While Jaeger-LeCoultre now existed as a powerful company, it did not yet exist as a brand. Up until this point the company had not produced a watch under its new name.
Invention of the Reverso
1931 was a revolutionary year for the company and the world of wristwatches. The Reverso, invented for English Polo players who had the annoying habit of cracking their watch crystals, had a case that rotated a full 180 degrees, turning the face of the watch away from danger. The watch was well received by the public and instantly captured the heart of the Art Deco era. The great economic depression, the following World War, and the inevitable changes in fashion nearly spelt doom for the watch. Luckily, however, an Italian watch dealer, Giorgio Corvo, noticed some unused Reverso cases at the Manufacture on a visit and took them home with him. Fitting them with movements, they were an instant success. The Reverso became an iconic piece of design and style - a living legend. Today, the Reverso accounts for approximately 80% of all watches produced by the Manufacture and is universally regarded as a horological classic.
What Could Have Been
The following year, 1932, found Patek Phillipe in deep financial trouble and looking for relief. LeCoultre, who had close ties with the company, proposed purchasing a majority interest. However, when the arrangement was close to being finalised, the Stern brothers - whose company manufactured the dials for Patek Phillipe - made a counter-offer that the management of Patek could not refuse. The Stern family took control of the company and have owned it since.
40s, 50s & 60s
Meanwhile, the Manufacture Jaeger-LeCoultre continued to prosper through the '40s and '50s. The company introduced the Memovox, Futurematic, Geomatic, and Geophysic watches. The Atmos and Baguette clocks. The remarkable Compass camera. It also continued to produce peerless ebauche for the other Swiss houses. It is also during this time that Jaeger-LeCoultre and Vacheron Constantin developed close ties. The two companies, through the ownership and management of George Ketterer, began an arrangement whereby Jaeger-LeCoultre provided the movements and Vacheron Constantin became an etablisseur, or a compiler and marketer of watches. This relationship ends in 1965 when George Ketterer moved entirely to Vacheron Constantin, severing his ties with LeCoultre and Jaeger-LeCoultre.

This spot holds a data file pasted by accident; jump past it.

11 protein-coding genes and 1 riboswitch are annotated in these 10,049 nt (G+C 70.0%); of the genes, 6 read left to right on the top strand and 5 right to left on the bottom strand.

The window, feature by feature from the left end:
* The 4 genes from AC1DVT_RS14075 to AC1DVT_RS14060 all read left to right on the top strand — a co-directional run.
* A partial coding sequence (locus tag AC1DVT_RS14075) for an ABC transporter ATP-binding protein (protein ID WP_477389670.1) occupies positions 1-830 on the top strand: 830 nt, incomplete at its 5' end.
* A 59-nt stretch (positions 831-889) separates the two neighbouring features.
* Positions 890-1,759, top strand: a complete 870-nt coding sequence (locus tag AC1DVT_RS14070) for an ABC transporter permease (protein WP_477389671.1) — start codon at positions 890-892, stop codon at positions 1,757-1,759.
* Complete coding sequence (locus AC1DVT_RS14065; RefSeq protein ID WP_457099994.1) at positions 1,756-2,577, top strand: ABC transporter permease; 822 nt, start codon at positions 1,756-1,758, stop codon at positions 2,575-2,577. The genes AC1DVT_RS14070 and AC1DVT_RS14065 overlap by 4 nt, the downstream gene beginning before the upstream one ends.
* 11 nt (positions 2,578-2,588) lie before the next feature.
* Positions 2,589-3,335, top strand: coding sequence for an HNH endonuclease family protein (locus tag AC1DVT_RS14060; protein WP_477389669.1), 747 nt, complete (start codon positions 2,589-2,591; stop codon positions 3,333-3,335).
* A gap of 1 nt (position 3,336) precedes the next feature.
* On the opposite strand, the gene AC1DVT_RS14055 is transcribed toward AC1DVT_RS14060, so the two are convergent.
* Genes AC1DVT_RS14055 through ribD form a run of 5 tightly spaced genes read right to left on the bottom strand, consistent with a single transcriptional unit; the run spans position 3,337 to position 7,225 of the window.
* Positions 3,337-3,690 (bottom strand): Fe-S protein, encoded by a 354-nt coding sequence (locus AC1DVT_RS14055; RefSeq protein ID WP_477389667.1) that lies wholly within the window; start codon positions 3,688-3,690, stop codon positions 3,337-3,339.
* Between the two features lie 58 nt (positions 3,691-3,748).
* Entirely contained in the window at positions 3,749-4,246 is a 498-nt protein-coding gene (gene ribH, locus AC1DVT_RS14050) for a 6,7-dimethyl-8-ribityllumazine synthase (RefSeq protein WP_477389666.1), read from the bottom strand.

In 1978 the German company Mannesmann AG acquired a 60% stake of Jaeger-LeCoultre. Audemars Piguet, with whom Jaeger-LeCoultre had a long-standing relationship, secured a minority stake of 40%. In the spring of 2000 Mannesmann sold their stake of Jaeger-LeCoultre (together with IWC and Lange & Sohne) to the Richemont Group, owner of Vacheron Constantin, Piaget SA and others.